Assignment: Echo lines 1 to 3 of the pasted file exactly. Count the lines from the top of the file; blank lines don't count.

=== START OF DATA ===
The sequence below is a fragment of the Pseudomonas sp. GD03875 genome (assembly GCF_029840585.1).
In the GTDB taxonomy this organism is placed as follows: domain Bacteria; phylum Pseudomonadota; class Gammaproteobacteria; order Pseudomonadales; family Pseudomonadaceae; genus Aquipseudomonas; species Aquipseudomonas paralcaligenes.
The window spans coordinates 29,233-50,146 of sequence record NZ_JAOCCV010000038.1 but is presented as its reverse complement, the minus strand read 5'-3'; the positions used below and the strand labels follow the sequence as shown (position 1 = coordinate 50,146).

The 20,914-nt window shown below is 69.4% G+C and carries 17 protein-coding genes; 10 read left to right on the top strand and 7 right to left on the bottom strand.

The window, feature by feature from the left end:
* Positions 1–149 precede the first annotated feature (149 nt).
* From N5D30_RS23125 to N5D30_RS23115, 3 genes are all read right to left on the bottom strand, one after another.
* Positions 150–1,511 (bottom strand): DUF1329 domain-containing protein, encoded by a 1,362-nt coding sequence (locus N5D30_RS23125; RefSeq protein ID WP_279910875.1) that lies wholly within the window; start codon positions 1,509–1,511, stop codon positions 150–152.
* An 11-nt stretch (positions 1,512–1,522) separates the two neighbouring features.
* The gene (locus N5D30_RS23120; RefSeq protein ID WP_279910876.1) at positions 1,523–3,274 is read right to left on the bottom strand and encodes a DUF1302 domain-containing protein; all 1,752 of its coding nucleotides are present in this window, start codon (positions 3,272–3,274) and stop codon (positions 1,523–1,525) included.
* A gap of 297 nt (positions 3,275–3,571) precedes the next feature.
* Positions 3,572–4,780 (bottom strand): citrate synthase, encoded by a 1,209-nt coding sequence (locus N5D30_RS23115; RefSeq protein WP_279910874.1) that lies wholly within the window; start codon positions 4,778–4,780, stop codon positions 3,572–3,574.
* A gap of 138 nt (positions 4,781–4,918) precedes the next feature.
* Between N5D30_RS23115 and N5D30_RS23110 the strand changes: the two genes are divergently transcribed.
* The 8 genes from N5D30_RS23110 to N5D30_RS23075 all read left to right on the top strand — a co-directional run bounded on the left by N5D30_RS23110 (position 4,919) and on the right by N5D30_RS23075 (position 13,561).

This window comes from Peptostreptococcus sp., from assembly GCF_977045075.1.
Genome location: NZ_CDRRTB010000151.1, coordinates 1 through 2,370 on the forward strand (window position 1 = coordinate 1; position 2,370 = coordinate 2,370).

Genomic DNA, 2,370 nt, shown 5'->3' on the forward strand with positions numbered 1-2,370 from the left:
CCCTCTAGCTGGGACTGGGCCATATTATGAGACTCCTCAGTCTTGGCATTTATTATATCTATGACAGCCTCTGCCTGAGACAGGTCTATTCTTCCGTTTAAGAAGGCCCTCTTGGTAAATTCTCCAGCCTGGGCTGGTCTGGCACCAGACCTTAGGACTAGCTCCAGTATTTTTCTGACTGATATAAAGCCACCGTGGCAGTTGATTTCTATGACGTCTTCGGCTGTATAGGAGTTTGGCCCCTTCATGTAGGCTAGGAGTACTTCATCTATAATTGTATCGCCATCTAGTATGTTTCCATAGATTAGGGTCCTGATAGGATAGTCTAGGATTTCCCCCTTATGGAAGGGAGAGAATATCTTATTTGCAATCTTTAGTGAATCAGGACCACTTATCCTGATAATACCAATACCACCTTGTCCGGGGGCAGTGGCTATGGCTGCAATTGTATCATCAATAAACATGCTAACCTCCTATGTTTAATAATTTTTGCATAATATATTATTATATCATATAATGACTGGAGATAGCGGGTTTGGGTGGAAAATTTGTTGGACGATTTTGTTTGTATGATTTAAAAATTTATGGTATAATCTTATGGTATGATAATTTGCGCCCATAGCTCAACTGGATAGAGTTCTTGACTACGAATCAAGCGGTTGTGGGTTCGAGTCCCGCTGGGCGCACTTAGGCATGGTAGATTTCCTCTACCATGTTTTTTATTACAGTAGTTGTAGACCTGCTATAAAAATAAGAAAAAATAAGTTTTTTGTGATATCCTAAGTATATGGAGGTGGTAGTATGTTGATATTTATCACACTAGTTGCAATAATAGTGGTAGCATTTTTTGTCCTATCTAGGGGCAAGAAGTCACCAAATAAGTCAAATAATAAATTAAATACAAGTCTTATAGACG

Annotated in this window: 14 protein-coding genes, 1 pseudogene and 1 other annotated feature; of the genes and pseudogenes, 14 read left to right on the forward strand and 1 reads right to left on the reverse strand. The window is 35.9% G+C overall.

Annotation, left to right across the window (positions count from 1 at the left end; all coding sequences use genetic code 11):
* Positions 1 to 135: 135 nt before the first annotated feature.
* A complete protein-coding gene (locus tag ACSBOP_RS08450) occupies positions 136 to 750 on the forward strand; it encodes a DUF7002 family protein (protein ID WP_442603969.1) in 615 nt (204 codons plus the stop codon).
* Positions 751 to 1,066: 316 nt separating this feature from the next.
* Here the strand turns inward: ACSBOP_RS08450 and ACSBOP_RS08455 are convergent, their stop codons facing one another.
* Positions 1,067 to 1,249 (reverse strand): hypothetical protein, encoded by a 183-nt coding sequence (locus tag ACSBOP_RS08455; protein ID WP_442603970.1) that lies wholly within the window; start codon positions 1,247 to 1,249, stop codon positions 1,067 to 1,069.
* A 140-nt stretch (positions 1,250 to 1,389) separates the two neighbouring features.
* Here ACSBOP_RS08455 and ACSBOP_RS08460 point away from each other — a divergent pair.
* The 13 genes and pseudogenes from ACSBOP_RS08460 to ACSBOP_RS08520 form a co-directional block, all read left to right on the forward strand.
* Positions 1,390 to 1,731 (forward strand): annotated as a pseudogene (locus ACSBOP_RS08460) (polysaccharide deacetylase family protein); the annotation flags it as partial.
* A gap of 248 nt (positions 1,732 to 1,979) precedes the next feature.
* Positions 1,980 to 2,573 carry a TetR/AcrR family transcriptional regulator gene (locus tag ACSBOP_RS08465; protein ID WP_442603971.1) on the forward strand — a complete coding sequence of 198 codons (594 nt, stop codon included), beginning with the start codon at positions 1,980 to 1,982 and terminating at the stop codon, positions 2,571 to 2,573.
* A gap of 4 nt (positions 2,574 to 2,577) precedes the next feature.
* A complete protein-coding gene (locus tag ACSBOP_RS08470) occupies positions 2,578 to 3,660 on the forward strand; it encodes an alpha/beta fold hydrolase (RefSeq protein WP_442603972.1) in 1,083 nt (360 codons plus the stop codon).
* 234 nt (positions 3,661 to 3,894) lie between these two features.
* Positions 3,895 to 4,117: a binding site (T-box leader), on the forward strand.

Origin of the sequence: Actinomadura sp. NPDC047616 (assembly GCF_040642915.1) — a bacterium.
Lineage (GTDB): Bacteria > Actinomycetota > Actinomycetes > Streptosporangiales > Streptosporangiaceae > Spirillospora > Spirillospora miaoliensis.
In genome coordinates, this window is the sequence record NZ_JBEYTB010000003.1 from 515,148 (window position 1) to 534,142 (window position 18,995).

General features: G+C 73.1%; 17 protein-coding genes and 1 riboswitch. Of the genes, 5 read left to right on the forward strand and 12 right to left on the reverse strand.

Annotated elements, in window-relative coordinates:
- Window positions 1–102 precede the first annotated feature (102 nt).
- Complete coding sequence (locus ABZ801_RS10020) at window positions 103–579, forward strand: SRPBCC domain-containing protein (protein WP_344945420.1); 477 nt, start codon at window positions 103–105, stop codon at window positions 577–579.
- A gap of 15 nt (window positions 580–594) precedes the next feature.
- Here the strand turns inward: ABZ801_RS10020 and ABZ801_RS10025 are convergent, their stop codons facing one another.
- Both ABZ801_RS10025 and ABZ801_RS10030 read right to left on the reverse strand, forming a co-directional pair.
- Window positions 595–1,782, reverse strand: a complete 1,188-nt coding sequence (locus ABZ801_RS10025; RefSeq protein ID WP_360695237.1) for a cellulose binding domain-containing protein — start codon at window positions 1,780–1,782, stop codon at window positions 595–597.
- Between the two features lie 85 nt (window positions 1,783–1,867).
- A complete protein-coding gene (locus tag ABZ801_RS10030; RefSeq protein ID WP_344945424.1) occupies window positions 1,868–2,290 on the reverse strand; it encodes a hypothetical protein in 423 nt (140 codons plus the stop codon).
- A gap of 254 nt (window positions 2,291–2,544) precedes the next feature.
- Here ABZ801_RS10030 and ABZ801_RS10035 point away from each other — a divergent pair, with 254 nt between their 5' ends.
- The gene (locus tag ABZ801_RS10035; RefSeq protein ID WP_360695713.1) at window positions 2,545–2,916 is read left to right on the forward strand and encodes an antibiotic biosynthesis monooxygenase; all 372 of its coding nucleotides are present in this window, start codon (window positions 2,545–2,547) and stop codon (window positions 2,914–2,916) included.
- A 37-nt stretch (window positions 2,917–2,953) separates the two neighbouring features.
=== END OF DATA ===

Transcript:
The sequence below is a fragment of the Pseudomonas sp. GD03875 genome (assembly GCF_029840585.1).
In the GTDB taxonomy this organism is placed as follows: domain Bacteria; phylum Pseudomonadota; class Gammaproteobacteria; order Pseudomonadales; family Pseudomonadaceae; genus Aquipseudomonas; species Aquipseudomonas paralcaligenes.
The window spans coordinates 29,233-50,146 of sequence record NZ_JAOCCV010000038.1 but is presented as its reverse complement, the minus strand read 5'-3'; the positions used below and the strand labels follow the sequence as shown (position 1 = coordinate 50,146).